This last week…

As those regular visitors to the Sofa know, I normally attempt to do some sort of round up of stuff that has happened in the past week at this point. But its hard not to focus on the political news in the UK this weekend.

As those in the UK know, it feels like the present season of Brexit Britain has reached its season finale with the announcement that a new PM is on its way. Will the new PM kick cans, light fires, throw stones within greenhouses? Who knows… Tune in next season I guess.

In the mean time, here’s some meaningful church advertising…

Are you afraid to talk about Christmas in your workplace?

Are you afraid to talk about Christmas in your workplace? That’s the question people seem to be asking themselves, after MP Fiona Bruce asked the following in Parliament:

I wonder if most people struggle to NOT talk about Christmas at this time of year.

There seems to be an undercurrent in this question, that is to suggest that Christians don’t feel free to discuss their beliefs in this country. I wonder if this really is the case? Or are we being told something, in the hope that if we hear it enough, we believe it?

Look. If someone at your office doesn’t want to talk about Christmas, its more likely they want to get on with work, rather then prosecute you for being a Christian.

What do you think? Is Fiona Bruce asking an important question? Are you afraid to talk about Christmas in your workplace? Do you think its all a matter of perception? 

Should the Church be involved with politics?

In the space of one morning, two videos looking at the involvement of Church in politics seem to have surfaced online. Its almost like theres a General Election on this year or something? First up is a debate between Tim Montgomerie and Giles Fraser looking at the involvement of Church in politics, what political party the church represents, and if the church should keep out of it all:

(Found by the ever fantastic @thechurchmouse on Twitter)

Something a little different is this video to accompany the launch of #ShowUp campaign from Christians in Politics.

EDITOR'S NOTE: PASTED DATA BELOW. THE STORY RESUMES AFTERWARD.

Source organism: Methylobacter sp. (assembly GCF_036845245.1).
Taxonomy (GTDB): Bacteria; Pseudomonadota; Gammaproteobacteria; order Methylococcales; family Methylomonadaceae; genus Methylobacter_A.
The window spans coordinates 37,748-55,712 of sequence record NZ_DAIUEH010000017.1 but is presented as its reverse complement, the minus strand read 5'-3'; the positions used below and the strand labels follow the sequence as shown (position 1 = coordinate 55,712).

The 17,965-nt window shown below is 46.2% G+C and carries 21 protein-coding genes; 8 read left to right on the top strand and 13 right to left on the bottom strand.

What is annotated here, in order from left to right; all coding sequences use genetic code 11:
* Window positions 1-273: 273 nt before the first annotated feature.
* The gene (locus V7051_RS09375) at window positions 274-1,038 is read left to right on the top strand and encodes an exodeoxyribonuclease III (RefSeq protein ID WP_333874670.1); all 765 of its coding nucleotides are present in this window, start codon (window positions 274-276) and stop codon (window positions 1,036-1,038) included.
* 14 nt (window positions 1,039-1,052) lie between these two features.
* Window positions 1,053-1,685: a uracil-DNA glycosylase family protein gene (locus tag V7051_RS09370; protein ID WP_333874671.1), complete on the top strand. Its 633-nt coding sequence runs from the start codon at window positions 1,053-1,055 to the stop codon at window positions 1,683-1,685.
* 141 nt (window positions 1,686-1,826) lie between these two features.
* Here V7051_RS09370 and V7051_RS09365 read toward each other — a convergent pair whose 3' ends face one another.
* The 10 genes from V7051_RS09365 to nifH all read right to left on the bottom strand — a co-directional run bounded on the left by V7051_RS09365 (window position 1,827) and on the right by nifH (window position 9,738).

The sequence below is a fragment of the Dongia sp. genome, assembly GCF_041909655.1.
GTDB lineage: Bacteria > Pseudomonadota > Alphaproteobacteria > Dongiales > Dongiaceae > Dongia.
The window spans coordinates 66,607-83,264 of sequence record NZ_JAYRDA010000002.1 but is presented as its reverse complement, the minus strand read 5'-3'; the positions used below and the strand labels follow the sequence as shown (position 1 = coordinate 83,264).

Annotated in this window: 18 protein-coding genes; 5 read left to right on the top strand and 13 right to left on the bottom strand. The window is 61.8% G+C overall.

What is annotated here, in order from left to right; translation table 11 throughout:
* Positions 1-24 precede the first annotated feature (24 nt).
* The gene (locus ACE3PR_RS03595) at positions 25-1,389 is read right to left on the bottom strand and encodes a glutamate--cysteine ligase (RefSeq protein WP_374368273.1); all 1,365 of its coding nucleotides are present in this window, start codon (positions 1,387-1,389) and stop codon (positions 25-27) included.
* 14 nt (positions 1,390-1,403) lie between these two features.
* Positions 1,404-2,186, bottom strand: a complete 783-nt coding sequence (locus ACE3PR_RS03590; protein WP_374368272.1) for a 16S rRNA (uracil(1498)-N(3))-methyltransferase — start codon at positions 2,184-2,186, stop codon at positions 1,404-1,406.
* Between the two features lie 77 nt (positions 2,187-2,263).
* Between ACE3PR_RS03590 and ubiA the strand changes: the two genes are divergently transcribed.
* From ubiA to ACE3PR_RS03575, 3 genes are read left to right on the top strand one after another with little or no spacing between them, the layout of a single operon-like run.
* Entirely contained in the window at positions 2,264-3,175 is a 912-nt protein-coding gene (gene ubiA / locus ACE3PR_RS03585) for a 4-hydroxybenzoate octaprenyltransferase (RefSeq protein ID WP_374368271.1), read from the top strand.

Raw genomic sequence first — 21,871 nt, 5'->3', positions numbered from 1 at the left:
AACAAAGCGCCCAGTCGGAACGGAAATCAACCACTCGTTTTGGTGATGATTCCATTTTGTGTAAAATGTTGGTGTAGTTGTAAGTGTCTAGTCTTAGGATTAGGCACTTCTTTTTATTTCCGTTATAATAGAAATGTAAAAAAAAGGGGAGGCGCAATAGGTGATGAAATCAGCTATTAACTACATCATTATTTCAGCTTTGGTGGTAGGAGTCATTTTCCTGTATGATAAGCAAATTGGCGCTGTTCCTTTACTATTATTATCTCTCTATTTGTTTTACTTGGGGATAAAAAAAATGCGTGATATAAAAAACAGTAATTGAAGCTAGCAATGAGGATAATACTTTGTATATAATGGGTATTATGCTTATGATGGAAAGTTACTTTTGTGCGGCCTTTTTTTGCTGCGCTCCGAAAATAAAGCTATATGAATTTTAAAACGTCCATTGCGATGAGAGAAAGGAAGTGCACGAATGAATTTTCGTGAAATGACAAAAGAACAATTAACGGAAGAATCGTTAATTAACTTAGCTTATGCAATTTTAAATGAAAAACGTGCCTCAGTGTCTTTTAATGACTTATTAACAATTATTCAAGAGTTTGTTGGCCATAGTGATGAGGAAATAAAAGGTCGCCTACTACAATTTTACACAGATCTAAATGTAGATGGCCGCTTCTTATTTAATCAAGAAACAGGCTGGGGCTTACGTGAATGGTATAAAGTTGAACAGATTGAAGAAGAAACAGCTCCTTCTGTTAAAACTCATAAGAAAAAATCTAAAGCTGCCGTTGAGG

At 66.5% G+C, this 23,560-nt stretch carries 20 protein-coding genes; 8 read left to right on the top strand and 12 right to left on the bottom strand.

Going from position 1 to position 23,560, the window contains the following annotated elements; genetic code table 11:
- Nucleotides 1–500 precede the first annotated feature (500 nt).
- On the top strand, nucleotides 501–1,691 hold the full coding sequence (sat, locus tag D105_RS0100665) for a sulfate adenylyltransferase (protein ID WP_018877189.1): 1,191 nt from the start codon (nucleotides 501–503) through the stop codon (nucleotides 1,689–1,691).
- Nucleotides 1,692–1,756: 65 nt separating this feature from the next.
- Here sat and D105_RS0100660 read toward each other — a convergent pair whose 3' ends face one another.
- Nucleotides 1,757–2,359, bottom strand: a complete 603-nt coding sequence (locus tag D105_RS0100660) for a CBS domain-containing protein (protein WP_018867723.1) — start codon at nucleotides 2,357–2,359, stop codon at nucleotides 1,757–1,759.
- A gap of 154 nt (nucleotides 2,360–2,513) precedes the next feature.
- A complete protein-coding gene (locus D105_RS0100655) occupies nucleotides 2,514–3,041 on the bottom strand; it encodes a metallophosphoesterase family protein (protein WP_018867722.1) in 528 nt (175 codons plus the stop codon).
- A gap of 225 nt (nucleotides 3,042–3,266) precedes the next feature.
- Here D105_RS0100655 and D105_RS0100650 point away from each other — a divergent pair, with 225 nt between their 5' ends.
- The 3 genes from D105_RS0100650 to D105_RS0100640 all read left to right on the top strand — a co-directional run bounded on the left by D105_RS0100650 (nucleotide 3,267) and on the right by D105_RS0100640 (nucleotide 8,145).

The Show Up campaign is designed to encourage Christians to get involved in politics, with information on how to arrange events, information on Christian groups within the main parties, and guides to what the main parties stand for. There is a lot more, and I do recommend taking a look, but it does seem to be missing any breakdown of what the parties are expected to stand for during this General Election. Hopefully that will come when General Manifestos are released.

(Details of the Show Up Campaign was found at the Resistance And Renewal blog)

Church, Gospel, And a Little Less Politics

Interesting tweet from “True Conservative” MP Mark Pritchard last night:

 

Whilst on the surface of it, it can seem like the above is a random dig at the good old C of E, the timing of it seems to coincide with a report in The Guardian – Charities condemn Iain Duncan Smith for food bank snub, which includes the following:

Iain Duncan Smith, the embattled work and pensions secretary, is refusing to meet leaders of the rapidly expanding Christian charity that has set up more than 400 food banks across the UK, claiming it is “scaremongering” and has a clear political agenda.

The news will fuel a growing row over food poverty, as church leaders and the Labour party accuse ministers of failing to recognise the growing crisis hitting hundreds of thousands of families whose incomes are being squeezed, while food prices soar.

Responding to requests for a meeting from Chris Mould, chairman of the Trussell Trust, which has provided food supplies to more than 500,000 people since April, Duncan Smith has dismissed claims that the problems are linked to welfare reforms and attacked the charity for publicity-seeking. In his most recent response on 22 November, Duncan Smith made clear that he had received enough letters from the trust and referred Mould to his previous answers. His deputy, Lord Freud, the minister for welfare reform, also explicitly rejected an invitation for talks on 30 August, telling the trust’s chairman that he was “unable to take up your offer of a meeting”.

Read the rest over at theguardian.com

So, about the tweet itself.
If Churches are meant to just preach “the gospel”, what are churches meant to do about verses like this from Matthew 25:

34-36 “Then the King will say to those on his right, ‘Enter, you who are blessed by my Father! Take what’s coming to you in this kingdom. It’s been ready for you since the world’s foundation. And here’s why:

I was hungry and you fed me,
I was thirsty and you gave me a drink,
I was homeless and you gave me a room,
I was shivering and you gave me clothes,
I was sick and you stopped to visit,
I was in prison and you came to me.’

If Churches are preaching about a gospel that impacts on our everyday life, how is that going to be separated from politics? Particularly if (as the BBC once told us), politics is part of our everyday life:

It feels like the MP is saying that either the gospel shouldn’t be part of every day life, or politics shouldn’t be part of every day life. I’m not sure if either separation is possible.

How about you?